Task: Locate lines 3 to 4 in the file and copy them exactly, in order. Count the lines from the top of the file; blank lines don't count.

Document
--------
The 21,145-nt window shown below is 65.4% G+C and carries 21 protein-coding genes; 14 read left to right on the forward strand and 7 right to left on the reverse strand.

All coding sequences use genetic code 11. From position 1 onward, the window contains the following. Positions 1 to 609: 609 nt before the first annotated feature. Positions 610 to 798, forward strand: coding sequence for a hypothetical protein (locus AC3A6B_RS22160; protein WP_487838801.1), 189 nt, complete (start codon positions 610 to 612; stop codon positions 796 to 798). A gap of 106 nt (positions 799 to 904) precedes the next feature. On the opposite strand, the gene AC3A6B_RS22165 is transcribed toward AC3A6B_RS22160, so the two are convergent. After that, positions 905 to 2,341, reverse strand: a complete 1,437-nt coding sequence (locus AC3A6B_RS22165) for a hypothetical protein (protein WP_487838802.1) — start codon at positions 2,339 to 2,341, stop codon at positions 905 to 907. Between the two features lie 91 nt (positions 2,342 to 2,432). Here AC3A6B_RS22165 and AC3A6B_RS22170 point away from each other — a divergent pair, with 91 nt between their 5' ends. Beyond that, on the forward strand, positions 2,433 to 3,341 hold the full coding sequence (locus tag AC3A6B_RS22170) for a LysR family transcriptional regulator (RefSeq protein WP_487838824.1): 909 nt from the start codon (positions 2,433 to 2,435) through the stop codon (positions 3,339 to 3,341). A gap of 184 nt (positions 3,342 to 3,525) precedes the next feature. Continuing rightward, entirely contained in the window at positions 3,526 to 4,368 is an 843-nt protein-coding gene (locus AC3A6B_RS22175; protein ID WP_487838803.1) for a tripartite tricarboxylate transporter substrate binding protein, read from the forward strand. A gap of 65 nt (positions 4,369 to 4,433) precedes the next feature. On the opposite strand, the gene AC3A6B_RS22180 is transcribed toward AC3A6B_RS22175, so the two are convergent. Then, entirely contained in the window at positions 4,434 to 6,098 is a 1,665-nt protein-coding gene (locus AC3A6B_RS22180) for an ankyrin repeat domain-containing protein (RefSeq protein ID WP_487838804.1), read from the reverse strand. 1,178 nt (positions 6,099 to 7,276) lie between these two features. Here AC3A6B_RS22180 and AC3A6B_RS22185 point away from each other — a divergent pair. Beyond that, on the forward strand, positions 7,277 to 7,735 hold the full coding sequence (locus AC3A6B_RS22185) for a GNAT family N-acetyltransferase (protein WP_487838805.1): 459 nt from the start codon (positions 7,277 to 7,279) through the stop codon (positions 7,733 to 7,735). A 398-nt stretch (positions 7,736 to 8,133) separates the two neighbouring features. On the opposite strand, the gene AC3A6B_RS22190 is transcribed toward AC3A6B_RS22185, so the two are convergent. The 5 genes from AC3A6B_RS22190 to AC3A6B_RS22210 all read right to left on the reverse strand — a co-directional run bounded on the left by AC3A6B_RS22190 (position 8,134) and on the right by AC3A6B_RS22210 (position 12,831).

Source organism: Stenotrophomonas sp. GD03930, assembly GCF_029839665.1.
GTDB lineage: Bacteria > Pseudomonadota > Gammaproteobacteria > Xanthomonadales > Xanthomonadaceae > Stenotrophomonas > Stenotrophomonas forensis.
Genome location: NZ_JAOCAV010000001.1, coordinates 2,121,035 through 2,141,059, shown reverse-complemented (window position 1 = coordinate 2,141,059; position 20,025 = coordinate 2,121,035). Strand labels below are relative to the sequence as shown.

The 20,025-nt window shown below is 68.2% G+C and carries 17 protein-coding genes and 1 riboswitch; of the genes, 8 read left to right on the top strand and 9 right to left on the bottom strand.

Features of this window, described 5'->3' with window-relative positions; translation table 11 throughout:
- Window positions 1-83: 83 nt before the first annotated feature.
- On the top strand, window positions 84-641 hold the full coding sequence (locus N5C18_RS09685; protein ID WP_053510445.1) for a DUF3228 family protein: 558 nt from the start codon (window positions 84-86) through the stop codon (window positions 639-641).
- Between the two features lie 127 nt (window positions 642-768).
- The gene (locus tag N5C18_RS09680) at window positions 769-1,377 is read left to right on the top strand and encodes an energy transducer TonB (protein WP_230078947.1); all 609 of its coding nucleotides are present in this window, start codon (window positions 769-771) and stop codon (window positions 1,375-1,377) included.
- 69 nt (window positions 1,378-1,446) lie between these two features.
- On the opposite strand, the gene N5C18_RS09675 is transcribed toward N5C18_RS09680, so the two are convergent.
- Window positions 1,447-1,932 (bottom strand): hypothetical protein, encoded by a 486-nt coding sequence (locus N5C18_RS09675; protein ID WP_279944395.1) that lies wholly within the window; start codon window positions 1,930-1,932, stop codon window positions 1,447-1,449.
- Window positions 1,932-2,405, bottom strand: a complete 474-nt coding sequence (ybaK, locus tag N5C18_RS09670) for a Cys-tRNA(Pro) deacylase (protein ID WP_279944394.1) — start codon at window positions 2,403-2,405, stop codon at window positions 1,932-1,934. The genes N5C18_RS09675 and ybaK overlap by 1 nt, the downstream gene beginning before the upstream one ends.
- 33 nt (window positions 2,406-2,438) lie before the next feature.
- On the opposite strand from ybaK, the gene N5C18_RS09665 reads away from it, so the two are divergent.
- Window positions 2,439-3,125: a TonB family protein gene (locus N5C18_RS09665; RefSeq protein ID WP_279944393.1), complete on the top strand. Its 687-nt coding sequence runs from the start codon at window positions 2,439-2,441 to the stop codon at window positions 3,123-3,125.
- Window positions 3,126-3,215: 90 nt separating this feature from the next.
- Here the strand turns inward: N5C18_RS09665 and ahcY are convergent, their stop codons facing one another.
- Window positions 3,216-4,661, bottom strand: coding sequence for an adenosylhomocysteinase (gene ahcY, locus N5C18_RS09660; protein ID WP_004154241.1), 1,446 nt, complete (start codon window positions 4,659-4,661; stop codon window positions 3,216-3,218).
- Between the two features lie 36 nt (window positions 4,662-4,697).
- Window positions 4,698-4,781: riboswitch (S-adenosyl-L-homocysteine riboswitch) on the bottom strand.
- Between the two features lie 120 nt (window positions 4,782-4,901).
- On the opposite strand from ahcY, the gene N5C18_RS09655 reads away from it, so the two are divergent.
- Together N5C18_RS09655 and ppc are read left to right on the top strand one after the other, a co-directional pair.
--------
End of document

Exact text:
Source organism: Stenotrophomonas sp. GD03930, assembly GCF_029839665.1.
GTDB lineage: Bacteria > Pseudomonadota > Gammaproteobacteria > Xanthomonadales > Xanthomonadaceae > Stenotrophomonas > Stenotrophomonas forensis.